|• Total||24 sq mi (62 km2)|
|• Density||938/sq mi (362.4/km2)|
|Time zone||Eastern (EST) (UTC-5)|
|• Summer (DST)||EDT (UTC-4)|
|ZIP codes||33544, 33646 and 33647|
New Tampa is a region in Florida that encompasses both a 24-square-mile (62 km2) area within the corporate limits of the City of Tampa, as well as a larger land area that is in unincorporated Hillsborough, but retains a Tampa mailing address. The incorporated portion of "New Tampa" that lies within the city limits of Tampa is one of the largest city neighborhoods. The population has grown rapidly since being annexed by the city of Tampa in 1988. As of the 2000 census, the district had a population of 22,466. Many new master planned residential communities are planned or already under construction. Big-box stores are following the boom in population and are transforming this once rural area.
"New Tampa" may also refer to a larger area that includes the area described above as well as parts of Wesley Chapel, an unincorporated area that abuts Hillsborough county to the north. Although neither technically nor officially part of the Tampa designated neighborhood New Tampa, most Tampa area residents identify the entire area as New Tampa.
New Tampa is bounded by Lutz to the west, Wesley Chapel to the north, Morris Bridge Road (near Thonotosassa) to the east, and the University community and the University of South Florida to the south.
As of the census of 2000, there are 22,466 residing in the district. 14,891 families, and 15,447 households. The population density is 936/mi². There are 11,143 housing units at an average density of 464.3/mi². The racial makeup of the district is 66% White, 15% Black, 11% Asian, less than 0.01% Native American, less than 0.01% Pacific Islander, 8% from some other race. 18% of the population are Hispanic or Latino of any race.
NOTE: The demographic numbers excludes Pebble Creek, which is in unincorporated Hillsborough County.
New Tampa has seen extraordinary growth in the past few years. The population rose from 7,145 residents in 1990 to 26,634 in 2000, an increase of 19,489 or 272.7%. The population was estimated at 37,350 in 2005. New Tampa is accounting for 52% of Tampa's citywide growth and is expected to continue. Housing units increased by 850 between 2004 and 2005 to a total of 15,340 and many new subdivision are being built which is causing the extraordinary growth.
Although first settled in the mid-19th century, New Tampa remained undeveloped until the late-1980s, when the city of Tampa annexed the 24-square-mile (62 km2) area. Its oldest neighborhood being Pebble Creek with its oldest area residing within the Tampa city limits being Tampa Palms. Although originally developed when the area was still unincorporated, it did not thrive until the district boom of the 1990s. Most of the city's growth in the 1990s occurred in this district.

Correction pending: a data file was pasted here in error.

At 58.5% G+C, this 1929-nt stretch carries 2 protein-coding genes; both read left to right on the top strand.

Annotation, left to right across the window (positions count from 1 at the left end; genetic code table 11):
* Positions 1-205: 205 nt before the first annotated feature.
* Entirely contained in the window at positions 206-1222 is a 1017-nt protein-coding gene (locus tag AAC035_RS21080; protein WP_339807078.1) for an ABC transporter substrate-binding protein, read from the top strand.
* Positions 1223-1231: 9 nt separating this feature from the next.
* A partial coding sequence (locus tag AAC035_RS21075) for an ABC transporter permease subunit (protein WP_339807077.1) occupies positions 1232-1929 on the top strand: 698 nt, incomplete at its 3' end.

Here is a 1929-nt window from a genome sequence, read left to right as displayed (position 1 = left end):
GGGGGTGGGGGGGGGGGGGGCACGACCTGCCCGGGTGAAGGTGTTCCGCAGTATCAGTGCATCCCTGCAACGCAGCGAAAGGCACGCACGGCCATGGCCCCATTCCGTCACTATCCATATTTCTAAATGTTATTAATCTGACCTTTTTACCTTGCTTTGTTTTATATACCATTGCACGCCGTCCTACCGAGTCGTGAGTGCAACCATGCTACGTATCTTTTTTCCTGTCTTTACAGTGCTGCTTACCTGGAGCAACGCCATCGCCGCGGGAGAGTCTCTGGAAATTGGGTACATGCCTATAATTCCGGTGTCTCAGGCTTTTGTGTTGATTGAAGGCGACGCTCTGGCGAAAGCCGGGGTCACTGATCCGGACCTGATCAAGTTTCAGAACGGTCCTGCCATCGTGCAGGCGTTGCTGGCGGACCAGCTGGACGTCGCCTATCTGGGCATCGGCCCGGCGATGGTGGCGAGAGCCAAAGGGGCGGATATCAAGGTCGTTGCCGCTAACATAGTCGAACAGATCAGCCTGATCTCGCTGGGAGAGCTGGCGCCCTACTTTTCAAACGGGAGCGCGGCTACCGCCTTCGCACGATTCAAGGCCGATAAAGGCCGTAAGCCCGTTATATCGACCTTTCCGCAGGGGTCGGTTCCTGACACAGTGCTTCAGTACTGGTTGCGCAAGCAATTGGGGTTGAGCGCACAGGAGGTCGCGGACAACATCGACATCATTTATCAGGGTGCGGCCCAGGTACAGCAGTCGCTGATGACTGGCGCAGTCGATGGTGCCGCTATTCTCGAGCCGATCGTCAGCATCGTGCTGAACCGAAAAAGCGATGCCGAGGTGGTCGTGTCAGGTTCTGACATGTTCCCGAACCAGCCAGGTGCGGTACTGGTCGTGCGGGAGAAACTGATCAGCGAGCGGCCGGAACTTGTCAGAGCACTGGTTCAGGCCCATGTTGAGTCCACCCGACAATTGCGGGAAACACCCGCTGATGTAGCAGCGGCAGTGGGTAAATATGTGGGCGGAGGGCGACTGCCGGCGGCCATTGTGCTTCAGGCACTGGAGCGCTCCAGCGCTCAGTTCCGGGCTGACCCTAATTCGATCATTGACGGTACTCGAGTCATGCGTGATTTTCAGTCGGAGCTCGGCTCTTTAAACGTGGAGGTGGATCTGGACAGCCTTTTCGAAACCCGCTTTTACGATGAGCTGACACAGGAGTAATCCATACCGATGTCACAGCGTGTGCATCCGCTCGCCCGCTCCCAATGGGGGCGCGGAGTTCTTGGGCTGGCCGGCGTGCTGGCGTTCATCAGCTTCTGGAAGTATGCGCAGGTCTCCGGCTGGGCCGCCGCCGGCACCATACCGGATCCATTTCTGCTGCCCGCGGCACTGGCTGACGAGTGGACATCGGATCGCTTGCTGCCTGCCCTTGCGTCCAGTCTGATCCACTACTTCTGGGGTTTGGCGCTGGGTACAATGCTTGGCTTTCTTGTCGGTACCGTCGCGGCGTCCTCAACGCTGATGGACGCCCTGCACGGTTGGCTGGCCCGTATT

The explosive growth of New Tampa, both in terms of residential and commercial properties, has given rise to a great deal of confusion regarding where the area of New Tampa extends to. For instance the annual "Taste of New Tampa" culinary event was held in Wesley Chapel, Pasco County, not in part to it being a part of the New Tampa community, but due to failure to find an acceptable location. The end result is that the New Tampa and Wesley Chapel communities are both separate communities each and of their own.
Another "growing pain" for the New Tampa area is the amount of infrastructure improvements being made to accommodate the fast growth of the area. Numerous residential developments, including high density housing (condominia, townhouses, etc.), continue to dot the landscape. Several retail outlets in the area have been completed (Shops at Wiregrass in nearby Wesley Chapel) or are under construction (Cypress Creek Town Center, near Wesley Chapel and Lutz). Roadways, such as Bruce B. Downs Boulevard, continue to deal with vehicle traffic well above the numbers the roadways were built to support, making for slower traffic movement in the area. Citizens groups, continue to petition elected officials of both City and County Office for relief from these problems. Recently many major roadway improvements have begun and/or been completed to include, the widening of Cross Creek Blvd., the initial construction of the I-75 flyover ramp from the westbound traffic lane of Bruce B. Downs Blvd to the Southbound lane of I-75 S. Roadway projects also in future city planning roadway plans are the widening of Bruce B Downs Blvd from Bearss Ave. east to the County Line Rd. intersection, the construction of the Friendship bridge to connect West Meadows Blvd. (in the West Meadows community) and Commerce Park Blvd (in Tampa Palms), and the construction of the highly debated East-West Connector Road to connect New Tampa directly to I-275 south (to be located north of Livingston Ave Bridge and the Bearss Ave Exit).
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